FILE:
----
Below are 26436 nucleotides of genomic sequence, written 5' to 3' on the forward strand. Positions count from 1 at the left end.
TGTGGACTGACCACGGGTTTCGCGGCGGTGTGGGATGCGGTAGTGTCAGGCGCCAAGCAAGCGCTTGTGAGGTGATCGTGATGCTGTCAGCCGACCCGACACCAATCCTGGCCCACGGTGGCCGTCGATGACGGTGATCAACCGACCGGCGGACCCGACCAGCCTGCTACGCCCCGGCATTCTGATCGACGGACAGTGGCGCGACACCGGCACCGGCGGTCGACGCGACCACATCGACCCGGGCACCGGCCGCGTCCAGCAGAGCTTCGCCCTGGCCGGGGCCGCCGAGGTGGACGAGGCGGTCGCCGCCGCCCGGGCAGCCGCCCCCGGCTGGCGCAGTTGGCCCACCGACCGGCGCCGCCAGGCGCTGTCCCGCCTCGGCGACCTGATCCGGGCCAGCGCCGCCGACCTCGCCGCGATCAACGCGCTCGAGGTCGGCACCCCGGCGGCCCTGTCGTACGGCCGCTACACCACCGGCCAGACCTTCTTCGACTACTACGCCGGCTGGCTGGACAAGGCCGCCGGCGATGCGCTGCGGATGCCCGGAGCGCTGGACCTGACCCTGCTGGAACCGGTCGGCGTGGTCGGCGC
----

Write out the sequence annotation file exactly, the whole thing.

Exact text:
Below are 26436 nucleotides of genomic sequence, written 5' to 3' on the forward strand. Positions count from 1 at the left end.
TGTGGACTGACCACGGGTTTCGCGGCGGTGTGGGATGCGGTAGTGTCAGGCGCCAAGCAAGCGCTTGTGAGGTGATCGTGATGCTGTCAGCCGACCCGACACCAATCCTGGCCCACGGTGGCCGTCGATGACGGTGATCAACCGACCGGCGGACCCGACCAGCCTGCTACGCCCCGGCATTCTGATCGACGGACAGTGGCGCGACACCGGCACCGGCGGTCGACGCGACCACATCGACCCGGGCACCGGCCGCGTCCAGCAGAGCTTCGCCCTGGCCGGGGCCGCCGAGGTGGACGAGGCGGTCGCCGCCGCCCGGGCAGCCGCCCCCGGCTGGCGCAGTTGGCCCACCGACCGGCGCCGCCAGGCGCTGTCCCGCCTCGGCGACCTGATCCGGGCCAGCGCCGCCGACCTCGCCGCGATCAACGCGCTCGAGGTCGGCACCCCGGCGGCCCTGTCGTACGGCCGCTACACCACCGGCCAGACCTTCTTCGACTACTACGCCGGCTGGCTGGACAAGGCCGCCGGCGATGCGCTGCGGATGCCCGGAGCGCTGGACCTGACCCTGCTGGAACCGGTCGGCGTGGTCGGCGC